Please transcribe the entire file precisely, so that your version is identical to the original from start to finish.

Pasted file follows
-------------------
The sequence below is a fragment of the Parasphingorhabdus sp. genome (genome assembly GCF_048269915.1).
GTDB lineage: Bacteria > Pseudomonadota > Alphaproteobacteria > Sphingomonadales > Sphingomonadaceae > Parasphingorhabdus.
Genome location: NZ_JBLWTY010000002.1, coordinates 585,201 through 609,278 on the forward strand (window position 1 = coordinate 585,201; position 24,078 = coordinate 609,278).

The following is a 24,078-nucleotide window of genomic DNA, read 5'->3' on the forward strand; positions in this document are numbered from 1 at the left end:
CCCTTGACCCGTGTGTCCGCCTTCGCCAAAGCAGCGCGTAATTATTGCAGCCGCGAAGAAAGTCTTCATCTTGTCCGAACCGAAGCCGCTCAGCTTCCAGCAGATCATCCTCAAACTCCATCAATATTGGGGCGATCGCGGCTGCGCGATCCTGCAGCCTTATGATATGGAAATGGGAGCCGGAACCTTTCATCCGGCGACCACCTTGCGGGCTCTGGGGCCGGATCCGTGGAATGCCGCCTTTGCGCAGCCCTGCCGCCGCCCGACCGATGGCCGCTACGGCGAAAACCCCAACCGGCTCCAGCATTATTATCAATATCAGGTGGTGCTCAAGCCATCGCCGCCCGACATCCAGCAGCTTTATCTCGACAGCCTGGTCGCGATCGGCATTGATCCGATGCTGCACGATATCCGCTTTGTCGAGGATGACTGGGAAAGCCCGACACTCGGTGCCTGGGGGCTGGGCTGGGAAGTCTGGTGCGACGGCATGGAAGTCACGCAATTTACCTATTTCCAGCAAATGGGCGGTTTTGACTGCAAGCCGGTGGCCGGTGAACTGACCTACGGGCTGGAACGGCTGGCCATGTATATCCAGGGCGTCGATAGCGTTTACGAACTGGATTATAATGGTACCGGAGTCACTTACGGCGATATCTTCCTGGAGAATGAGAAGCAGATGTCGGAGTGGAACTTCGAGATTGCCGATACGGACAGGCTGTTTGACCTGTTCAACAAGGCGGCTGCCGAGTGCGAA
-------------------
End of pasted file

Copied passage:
The sequence below is a fragment of the Parasphingorhabdus sp. genome (genome assembly GCF_048269915.1).
GTDB lineage: Bacteria > Pseudomonadota > Alphaproteobacteria > Sphingomonadales > Sphingomonadaceae > Parasphingorhabdus.
Genome location: NZ_JBLWTY010000002.1, coordinates 585,201 through 609,278 on the forward strand (window position 1 = coordinate 585,201; position 24,078 = coordinate 609,278).

The following is a 24,078-nucleotide window of genomic DNA, read 5'->3' on the forward strand; positions in this document are numbered from 1 at the left end:
CCCTTGACCCGTGTGTCCGCCTTCGCCAAAGCAGCGCGTAATTATTGCAGCCGCGAAGAAAGTCTTCATCTTGTCCGAACCGAAGCCGCTCAGCTTCCAGCAGATCATCCTCAAACTCCATCAATATTGGGGCGATCGCGGCTGCGCGATCCTGCAGCCTTATGATATGGAAATGGGAGCCGGAACCTTTCATCCGGCGACCACCTTGCGGGCTCTGGGGCCGGATCCGTGGAATGCCGCCTTTGCGCAGCCCTGCCGCCGCCCGACCGATGGCCGCTACGGCGAAAACCCCAACCGGCTCCAGCATTATTATCAATATCAGGTGGTGCTCAAGCCATCGCCGCCCGACATCCAGCAGCTTTATCTCGACAGCCTGGTCGCGATCGGCATTGATCCGATGCTGCACGATATCCGCTTTGTCGAGGATGACTGGGAAAGCCCGACACTCGGTGCCTGGGGGCTGGGCTGGGAAGTCTGGTGCGACGGCATGGAAGTCACGCAATTTACCTATTTCCAGCAAATGGGCGGTTTTGACTGCAAGCCGGTGGCCGGTGAACTGACCTACGGGCTGGAACGGCTGGCCATGTATATCCAGGGCGTCGATAGCGTTTACGAACTGGATTATAATGGTACCGGAGTCACTTACGGCGATATCTTCCTGGAGAATGAGAAGCAGATGTCGGAGTGGAACTTCGAGATTGCCGATACGGACAGGCTGTTTGACCTGTTCAACAAGGCGGCTGCCGAGTGCGAA